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IOC medical chief backs 16-year-old Chinese swimming sensation Ye Shiwen

Updated: Monday, 30 Jul 2012 13:57 | Comments

Ye Shiwen raised eyebrows with the manner of her victory
Ye Shiwen raised eyebrows with the manner of her victory

The IOC's medical chief insists he has no reason to have suspicions over the latest Chinese swimming sensation Ye Shiwen.

China's appalling past record for their swimmers failing doping tests has led to inevitable suspicions over the 16-year-old, who took five seconds off her personal best and more than a second off the world record in the 400m individual medley.

The swim was described as "insanely fast" by previous world record holder Stephanie Rice - indeed in the final 50m Ye swam faster than the men's champion Ryan Lochte.

But IOC medical commission chairman Arne Ljungqvist, a veteran anti-doping competitor, did not express any concerns when asked if he had any suspicions regarding the swimmers in London.

Ljungqvist said: "I am pretty experienced in this matter, as you know, and have been at the Games since a long time and within anti doping for 40 years.

"You ask me specifically about this particular swimming. I say no, I have not personally any reason other than to applaud what has happened, until I have further facts, if so.

"Should I have my suspicions I keep them for myself, first of all, and take any action, if so, in order to find out whether something is wrong or not."

The amazing improvement in performance will have alerted doping control officials however for target-testing.

London 2012's head of anti-doping Jonathan Harris confirmed: "Enhancements in performance is something we focus on so we target those athletes."

If China are unhappy about their new champion being the focus of any suspicion, they only have their own record to blame. During the 1990s they had 40 swimmers test positive for banned substances, and seven before the Beijing Games in 2008.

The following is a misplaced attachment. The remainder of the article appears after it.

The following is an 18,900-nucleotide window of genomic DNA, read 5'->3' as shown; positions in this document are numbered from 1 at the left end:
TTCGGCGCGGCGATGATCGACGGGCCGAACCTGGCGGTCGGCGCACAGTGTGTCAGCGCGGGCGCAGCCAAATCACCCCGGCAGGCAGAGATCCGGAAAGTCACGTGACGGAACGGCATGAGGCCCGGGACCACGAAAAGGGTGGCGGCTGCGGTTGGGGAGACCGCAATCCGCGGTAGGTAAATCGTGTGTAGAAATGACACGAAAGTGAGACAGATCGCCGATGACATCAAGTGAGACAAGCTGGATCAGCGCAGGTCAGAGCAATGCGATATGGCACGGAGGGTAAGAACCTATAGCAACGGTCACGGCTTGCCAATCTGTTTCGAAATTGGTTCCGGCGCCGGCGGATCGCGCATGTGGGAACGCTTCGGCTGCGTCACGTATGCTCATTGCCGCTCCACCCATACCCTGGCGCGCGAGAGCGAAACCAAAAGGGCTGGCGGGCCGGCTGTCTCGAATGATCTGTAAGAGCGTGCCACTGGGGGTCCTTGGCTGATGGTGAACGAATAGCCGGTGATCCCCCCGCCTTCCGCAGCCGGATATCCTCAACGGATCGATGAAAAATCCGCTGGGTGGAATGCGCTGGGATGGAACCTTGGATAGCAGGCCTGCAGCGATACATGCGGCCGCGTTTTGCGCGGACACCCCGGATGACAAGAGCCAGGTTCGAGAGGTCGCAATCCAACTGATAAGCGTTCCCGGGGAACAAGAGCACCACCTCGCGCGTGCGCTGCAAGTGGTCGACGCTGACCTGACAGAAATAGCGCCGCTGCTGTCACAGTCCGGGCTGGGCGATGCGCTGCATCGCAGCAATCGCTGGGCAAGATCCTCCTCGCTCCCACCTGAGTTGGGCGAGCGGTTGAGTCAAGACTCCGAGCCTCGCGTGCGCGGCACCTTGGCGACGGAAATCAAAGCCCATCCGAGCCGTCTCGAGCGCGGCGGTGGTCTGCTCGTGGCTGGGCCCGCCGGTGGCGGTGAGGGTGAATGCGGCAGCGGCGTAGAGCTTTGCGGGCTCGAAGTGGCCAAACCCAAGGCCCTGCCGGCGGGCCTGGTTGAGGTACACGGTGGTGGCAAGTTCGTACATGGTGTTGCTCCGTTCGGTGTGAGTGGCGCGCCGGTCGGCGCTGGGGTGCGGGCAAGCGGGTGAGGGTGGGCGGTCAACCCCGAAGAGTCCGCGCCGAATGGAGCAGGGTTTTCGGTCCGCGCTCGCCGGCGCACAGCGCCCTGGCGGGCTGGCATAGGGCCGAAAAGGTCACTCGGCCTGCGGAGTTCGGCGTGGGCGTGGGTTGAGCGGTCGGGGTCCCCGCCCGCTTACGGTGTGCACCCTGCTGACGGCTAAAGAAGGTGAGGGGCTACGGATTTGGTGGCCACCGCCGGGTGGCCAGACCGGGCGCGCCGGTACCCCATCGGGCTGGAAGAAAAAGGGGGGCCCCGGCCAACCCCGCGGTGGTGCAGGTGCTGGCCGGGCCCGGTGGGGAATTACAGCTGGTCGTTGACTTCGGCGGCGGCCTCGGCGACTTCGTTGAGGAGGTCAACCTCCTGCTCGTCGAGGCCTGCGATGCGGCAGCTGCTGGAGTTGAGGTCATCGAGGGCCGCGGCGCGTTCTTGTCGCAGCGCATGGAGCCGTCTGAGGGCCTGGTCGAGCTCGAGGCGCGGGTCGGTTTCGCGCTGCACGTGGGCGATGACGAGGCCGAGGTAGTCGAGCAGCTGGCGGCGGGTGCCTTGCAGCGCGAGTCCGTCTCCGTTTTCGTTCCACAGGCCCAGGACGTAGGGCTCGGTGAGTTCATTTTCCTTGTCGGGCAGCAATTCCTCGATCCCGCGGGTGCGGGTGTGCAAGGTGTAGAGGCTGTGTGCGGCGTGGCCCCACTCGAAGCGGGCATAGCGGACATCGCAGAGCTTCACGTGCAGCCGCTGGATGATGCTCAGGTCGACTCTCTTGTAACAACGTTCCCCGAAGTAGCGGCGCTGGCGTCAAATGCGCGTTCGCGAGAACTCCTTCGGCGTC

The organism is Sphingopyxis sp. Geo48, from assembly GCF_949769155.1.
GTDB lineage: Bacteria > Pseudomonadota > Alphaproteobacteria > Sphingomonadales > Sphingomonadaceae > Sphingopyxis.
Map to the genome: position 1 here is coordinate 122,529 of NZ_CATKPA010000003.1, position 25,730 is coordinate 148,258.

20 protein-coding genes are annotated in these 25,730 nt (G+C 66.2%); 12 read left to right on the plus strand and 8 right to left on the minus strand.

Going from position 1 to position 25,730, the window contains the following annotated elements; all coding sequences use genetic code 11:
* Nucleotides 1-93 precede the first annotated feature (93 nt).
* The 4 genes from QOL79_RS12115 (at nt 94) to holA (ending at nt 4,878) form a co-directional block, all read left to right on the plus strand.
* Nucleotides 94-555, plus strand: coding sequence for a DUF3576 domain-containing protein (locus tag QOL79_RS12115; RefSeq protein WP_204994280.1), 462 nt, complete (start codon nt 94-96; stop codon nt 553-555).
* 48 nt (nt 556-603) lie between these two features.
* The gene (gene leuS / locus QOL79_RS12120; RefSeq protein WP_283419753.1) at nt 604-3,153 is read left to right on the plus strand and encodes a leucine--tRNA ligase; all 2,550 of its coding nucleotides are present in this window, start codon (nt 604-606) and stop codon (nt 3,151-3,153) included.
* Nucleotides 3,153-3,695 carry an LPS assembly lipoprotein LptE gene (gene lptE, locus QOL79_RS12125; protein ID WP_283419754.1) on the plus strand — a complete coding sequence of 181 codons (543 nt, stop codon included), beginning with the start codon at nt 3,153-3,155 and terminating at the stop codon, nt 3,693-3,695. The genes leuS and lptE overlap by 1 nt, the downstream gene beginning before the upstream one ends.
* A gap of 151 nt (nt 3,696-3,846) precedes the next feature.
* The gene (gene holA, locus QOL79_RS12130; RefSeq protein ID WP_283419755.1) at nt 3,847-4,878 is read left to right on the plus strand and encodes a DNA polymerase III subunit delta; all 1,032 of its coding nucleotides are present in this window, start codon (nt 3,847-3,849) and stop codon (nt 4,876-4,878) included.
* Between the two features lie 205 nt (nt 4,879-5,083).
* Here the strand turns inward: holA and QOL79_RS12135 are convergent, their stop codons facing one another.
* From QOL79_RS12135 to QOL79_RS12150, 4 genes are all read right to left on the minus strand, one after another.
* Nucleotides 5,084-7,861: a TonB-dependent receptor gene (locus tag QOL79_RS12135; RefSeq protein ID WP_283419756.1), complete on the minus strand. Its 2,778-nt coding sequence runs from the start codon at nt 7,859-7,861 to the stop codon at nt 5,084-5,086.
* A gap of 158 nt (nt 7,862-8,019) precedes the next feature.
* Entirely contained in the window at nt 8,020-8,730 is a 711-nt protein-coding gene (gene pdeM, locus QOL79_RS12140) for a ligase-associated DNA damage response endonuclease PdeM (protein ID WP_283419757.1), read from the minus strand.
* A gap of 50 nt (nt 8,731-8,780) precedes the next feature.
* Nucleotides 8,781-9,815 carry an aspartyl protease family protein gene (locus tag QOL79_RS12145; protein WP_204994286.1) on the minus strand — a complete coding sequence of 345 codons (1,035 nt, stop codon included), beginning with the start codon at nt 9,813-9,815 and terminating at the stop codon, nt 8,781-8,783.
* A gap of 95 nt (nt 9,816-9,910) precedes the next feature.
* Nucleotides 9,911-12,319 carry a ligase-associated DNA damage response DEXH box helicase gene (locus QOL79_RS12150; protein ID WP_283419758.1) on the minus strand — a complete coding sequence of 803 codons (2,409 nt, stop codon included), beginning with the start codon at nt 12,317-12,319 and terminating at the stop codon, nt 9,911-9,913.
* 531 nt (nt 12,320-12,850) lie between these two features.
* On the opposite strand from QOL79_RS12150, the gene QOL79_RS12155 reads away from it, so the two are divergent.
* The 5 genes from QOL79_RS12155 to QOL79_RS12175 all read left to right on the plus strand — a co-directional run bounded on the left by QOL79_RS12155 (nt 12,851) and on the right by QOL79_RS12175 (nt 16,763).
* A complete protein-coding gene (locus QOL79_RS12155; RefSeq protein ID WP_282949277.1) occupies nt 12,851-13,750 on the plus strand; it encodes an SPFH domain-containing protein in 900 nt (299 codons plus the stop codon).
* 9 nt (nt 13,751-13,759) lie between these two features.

As recently as last month, 16-year-old world champion in the 4x100m medley Li Zhesi tested positive for the blood boosting drug EPO.

Rice, from Australia, would not be drawn on whether she thought Ye was legitimate.

She said: "I have no idea, I mean I wouldn't want to get into that at all, but a 58 is an insanely fast swim, but I know she's a good freestyle swimmer.

"I swam next to her at worlds in the 200 IM last year and she came home over the top of me in that freestyle leg and I'm not exactly a bad freestyler, so she's a gun in freestyle."

Ye was back at the Aquatics Centre this morning for her heat. She was easily quickest in the 200m individual medley, in which she is world champion, her time of two minutes 08.90 seconds, 1.61secs ahead of Kirsty Coventry.

Meanwhile, Harris revealed that cleaners and security staff in the Olympic Village had been briefed to report any evidence of doping by athletes, such as needles or discarded medication packets.

"If they should come across any practices of paraphernalia they would bring it to our attention," he said.

He added that the anti-doping effort was now heavily reliant on the use of intelligence with any new information discussed on a daily basis with UK Anti-Doping.

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Medal Table

Country Total
USA 45 27 30 102
China 38 28 23 89
Great Britain 29 17 19 65
Russia 25 25 32 82
South Korea 13 8 7 28
Ireland 1 1 3 5
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